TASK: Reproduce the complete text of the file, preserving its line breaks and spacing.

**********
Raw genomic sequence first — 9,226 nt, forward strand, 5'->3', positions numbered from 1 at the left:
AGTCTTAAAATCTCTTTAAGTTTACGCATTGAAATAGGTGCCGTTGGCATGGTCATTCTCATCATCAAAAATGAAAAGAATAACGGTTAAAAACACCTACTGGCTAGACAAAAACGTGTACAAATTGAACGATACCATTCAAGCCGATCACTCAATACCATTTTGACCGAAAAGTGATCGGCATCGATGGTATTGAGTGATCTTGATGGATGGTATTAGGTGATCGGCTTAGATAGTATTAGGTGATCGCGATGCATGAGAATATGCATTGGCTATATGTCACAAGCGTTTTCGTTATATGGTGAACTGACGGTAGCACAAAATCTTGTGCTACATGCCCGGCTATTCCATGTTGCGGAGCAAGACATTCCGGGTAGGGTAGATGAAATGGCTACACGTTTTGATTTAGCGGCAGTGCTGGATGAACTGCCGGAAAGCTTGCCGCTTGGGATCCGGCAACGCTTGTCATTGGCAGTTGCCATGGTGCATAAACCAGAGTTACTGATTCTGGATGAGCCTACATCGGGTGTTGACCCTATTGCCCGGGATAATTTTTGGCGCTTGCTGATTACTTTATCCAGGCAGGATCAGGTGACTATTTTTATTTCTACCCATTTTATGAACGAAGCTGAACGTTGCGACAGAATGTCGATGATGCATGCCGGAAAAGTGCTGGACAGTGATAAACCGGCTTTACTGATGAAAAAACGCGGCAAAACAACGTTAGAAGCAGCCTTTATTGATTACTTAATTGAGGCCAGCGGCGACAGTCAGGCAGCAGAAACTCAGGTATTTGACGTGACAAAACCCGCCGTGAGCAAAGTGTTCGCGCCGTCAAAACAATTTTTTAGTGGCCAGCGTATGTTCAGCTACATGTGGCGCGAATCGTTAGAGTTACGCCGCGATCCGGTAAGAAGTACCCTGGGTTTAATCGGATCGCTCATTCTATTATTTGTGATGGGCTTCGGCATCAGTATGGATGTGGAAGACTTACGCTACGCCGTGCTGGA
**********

Raw genomic sequence first — 9,226 nt, forward strand, 5'->3', positions numbered from 1 at the left:
AGTCTTAAAATCTCTTTAAGTTTACGCATTGAAATAGGTGCCGTTGGCATGGTCATTCTCATCATCAAAAATGAAAAGAATAACGGTTAAAAACACCTACTGGCTAGACAAAAACGTGTACAAATTGAACGATACCATTCAAGCCGATCACTCAATACCATTTTGACCGAAAAGTGATCGGCATCGATGGTATTGAGTGATCTTGATGGATGGTATTAGGTGATCGGCTTAGATAGTATTAGGTGATCGCGATGCATGAGAATATGCATTGGCTATATGTCACAAGCGTTTTCGTTATATGGTGAACTGACGGTAGCACAAAATCTTGTGCTACATGCCCGGCTATTCCATGTTGCGGAGCAAGACATTCCGGGTAGGGTAGATGAAATGGCTACACGTTTTGATTTAGCGGCAGTGCTGGATGAACTGCCGGAAAGCTTGCCGCTTGGGATCCGGCAACGCTTGTCATTGGCAGTTGCCATGGTGCATAAACCAGAGTTACTGATTCTGGATGAGCCTACATCGGGTGTTGACCCTATTGCCCGGGATAATTTTTGGCGCTTGCTGATTACTTTATCCAGGCAGGATCAGGTGACTATTTTTATTTCTACCCATTTTATGAACGAAGCTGAACGTTGCGACAGAATGTCGATGATGCATGCCGGAAAAGTGCTGGACAGTGATAAACCGGCTTTACTGATGAAAAAACGCGGCAAAACAACGTTAGAAGCAGCCTTTATTGATTACTTAATTGAGGCCAGCGGCGACAGTCAGGCAGCAGAAACTCAGGTATTTGACGTGACAAAACCCGCCGTGAGCAAAGTGTTCGCGCCGTCAAAACAATTTTTTAGTGGCCAGCGTATGTTCAGCTACATGTGGCGCGAATCGTTAGAGTTACGCCGCGATCCGGTAAGAAGTACCCTGGGTTTAATCGGATCGCTCATTCTATTATTTGTGATGGGCTTCGGCATCAGTATGGATGTGGAAGACTTACGCTACGCCGTGCTGGA